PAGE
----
Friday, February 27th, 2009 | Computer Usage, laptops
There is a saying: “When all else fails, read the manual.” The frequency with which this saying is used indicates that it is common for people to ignore a manual. This is true of manuals of electronic equipment in general – cell phones, microwave ovens and yes, laptops too.
If you have ever opened a box and tried to master the item inside with the help of the manual that is provided to inform you how to operate the gizmo, you will understand some of the frustrations that many people experience.
Manuals tend to be written in technical terms that may be clear to a person with technical know-how, but frequently leave a lay person in the cold.
The writer of a manual may assume a certain level of expertise of the reader and so the explanations are pitched at a very high level – first time users find this difficult to follow.
Some find the style of manuals impersonal and uninviting.
If the item were manufactured in the East, the manual would have been originally written in Chinese, Korean or Japanese – the translation is often not clear to a Westerner.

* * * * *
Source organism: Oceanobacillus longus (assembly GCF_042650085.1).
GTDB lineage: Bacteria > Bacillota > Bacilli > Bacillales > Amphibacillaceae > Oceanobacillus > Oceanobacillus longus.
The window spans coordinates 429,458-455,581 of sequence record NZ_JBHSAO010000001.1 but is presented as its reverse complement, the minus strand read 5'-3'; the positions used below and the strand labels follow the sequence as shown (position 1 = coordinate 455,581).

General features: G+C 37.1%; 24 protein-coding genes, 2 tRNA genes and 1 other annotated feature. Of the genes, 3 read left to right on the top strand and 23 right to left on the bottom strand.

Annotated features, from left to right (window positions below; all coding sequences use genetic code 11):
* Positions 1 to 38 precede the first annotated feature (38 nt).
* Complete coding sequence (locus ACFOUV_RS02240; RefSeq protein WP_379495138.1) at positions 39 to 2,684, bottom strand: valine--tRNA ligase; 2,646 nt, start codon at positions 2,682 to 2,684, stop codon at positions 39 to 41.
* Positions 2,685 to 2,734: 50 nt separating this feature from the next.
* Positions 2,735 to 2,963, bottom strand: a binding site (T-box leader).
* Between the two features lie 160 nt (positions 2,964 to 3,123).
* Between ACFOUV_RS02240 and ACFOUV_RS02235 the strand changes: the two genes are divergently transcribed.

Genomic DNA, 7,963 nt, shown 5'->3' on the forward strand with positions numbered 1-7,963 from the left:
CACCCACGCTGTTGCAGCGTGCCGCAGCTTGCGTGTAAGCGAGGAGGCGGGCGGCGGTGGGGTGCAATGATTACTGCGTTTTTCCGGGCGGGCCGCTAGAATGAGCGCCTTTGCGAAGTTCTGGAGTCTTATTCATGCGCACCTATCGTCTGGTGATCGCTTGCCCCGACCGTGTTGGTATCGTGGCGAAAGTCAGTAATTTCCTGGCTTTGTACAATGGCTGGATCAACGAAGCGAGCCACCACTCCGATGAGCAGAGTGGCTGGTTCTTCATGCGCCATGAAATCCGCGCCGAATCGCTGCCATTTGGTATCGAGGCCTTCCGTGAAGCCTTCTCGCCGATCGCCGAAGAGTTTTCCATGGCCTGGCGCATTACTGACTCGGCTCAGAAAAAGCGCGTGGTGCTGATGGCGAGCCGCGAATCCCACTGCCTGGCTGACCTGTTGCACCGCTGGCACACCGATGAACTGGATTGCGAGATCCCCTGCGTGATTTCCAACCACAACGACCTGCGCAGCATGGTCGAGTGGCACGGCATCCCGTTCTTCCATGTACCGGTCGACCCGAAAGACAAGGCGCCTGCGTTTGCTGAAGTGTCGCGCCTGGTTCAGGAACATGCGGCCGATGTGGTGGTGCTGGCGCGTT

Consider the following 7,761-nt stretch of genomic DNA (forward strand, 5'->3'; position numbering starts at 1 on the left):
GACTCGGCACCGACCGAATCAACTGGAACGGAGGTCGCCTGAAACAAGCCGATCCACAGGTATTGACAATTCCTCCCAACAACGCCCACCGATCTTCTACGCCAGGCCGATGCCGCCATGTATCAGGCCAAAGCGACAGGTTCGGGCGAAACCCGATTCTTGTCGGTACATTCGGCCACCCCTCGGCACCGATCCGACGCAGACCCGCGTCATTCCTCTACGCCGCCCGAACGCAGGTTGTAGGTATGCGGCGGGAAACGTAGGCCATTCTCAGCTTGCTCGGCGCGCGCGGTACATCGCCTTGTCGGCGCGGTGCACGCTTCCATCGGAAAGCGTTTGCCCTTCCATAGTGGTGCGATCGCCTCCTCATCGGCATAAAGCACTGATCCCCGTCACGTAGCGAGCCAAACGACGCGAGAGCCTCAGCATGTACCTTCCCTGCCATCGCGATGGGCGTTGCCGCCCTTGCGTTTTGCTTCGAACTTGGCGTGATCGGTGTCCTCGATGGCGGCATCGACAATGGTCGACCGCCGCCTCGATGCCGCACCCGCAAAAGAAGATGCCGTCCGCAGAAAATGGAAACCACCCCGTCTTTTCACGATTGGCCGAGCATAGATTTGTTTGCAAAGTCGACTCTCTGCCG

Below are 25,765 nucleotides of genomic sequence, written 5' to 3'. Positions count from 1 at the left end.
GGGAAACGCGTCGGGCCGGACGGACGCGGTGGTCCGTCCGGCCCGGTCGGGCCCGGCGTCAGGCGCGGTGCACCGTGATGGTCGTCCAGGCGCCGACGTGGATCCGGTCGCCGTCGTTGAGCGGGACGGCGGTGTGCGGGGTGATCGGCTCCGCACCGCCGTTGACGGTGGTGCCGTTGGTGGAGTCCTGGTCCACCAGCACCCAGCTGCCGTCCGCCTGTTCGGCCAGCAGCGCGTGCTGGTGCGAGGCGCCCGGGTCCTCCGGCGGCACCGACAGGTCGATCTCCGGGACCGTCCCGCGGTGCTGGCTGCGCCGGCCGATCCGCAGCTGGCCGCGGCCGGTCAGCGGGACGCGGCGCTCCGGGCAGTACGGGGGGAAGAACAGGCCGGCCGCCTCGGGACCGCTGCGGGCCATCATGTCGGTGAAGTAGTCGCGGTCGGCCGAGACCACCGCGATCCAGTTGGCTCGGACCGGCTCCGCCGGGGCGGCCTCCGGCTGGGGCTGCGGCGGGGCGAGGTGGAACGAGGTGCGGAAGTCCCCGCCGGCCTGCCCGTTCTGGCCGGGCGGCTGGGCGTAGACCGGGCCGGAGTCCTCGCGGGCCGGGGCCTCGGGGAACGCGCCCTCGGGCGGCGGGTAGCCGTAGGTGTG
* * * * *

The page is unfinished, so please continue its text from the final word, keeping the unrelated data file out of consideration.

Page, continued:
In spite of these unfriendly elements of manuals, they do have good uses.
A manual is a useful, quick reference when you have forgotten something or if you need a specific detail.
It is model specific, which means that the information would always be relevant to your specific machine.
The pictures and diagrams are useful to explain the different components and uses of the laptop.
A manual may not be the best way to introduce you to your laptop, but it certainly is an excellent source of reference material to help you to use the device optimally.
Get into the habit of consulting the manual – if it is not simply consulted as a last resort you may avert a few failures.
1 Comment to Will I be able to learn to use a laptop by reading the manual that comes with it?
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